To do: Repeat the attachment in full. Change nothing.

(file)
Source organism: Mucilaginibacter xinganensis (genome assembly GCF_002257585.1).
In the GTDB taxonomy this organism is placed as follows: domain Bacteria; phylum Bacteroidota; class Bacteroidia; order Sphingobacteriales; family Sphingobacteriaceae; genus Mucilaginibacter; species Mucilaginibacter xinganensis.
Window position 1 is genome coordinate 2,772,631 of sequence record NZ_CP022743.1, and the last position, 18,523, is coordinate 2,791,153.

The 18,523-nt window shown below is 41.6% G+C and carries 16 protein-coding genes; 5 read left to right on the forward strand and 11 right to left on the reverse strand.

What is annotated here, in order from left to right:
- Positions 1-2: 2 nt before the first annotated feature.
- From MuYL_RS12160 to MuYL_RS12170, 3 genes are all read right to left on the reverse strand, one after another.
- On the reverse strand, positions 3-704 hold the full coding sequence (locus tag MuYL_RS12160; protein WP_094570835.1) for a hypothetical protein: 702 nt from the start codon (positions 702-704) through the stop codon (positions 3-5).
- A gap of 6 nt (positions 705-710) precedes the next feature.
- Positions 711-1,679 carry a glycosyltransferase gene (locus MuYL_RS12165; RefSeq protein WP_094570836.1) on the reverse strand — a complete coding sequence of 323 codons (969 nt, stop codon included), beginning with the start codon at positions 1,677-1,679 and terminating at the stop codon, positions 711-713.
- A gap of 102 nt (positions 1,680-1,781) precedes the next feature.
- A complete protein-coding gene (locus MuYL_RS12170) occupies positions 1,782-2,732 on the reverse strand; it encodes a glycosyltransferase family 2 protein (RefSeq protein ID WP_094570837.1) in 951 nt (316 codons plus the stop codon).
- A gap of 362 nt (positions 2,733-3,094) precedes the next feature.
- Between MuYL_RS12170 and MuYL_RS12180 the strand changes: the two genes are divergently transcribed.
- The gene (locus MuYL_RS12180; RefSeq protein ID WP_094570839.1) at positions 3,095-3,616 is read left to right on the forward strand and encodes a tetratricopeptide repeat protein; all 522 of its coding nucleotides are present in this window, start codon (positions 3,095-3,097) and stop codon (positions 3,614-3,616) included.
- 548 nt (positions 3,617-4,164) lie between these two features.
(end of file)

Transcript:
Source organism: Mucilaginibacter xinganensis (genome assembly GCF_002257585.1).
In the GTDB taxonomy this organism is placed as follows: domain Bacteria; phylum Bacteroidota; class Bacteroidia; order Sphingobacteriales; family Sphingobacteriaceae; genus Mucilaginibacter; species Mucilaginibacter xinganensis.
Window position 1 is genome coordinate 2,772,631 of sequence record NZ_CP022743.1, and the last position, 18,523, is coordinate 2,791,153.

The 18,523-nt window shown below is 41.6% G+C and carries 16 protein-coding genes; 5 read left to right on the forward strand and 11 right to left on the reverse strand.

What is annotated here, in order from left to right:
- Positions 1-2: 2 nt before the first annotated feature.
- From MuYL_RS12160 to MuYL_RS12170, 3 genes are all read right to left on the reverse strand, one after another.
- On the reverse strand, positions 3-704 hold the full coding sequence (locus tag MuYL_RS12160; protein WP_094570835.1) for a hypothetical protein: 702 nt from the start codon (positions 702-704) through the stop codon (positions 3-5).
- A gap of 6 nt (positions 705-710) precedes the next feature.
- Positions 711-1,679 carry a glycosyltransferase gene (locus MuYL_RS12165; RefSeq protein WP_094570836.1) on the reverse strand — a complete coding sequence of 323 codons (969 nt, stop codon included), beginning with the start codon at positions 1,677-1,679 and terminating at the stop codon, positions 711-713.
- A gap of 102 nt (positions 1,680-1,781) precedes the next feature.
- A complete protein-coding gene (locus MuYL_RS12170) occupies positions 1,782-2,732 on the reverse strand; it encodes a glycosyltransferase family 2 protein (RefSeq protein ID WP_094570837.1) in 951 nt (316 codons plus the stop codon).
- A gap of 362 nt (positions 2,733-3,094) precedes the next feature.
- Between MuYL_RS12170 and MuYL_RS12180 the strand changes: the two genes are divergently transcribed.
- The gene (locus MuYL_RS12180; RefSeq protein ID WP_094570839.1) at positions 3,095-3,616 is read left to right on the forward strand and encodes a tetratricopeptide repeat protein; all 522 of its coding nucleotides are present in this window, start codon (positions 3,095-3,097) and stop codon (positions 3,614-3,616) included.
- 548 nt (positions 3,617-4,164) lie between these two features.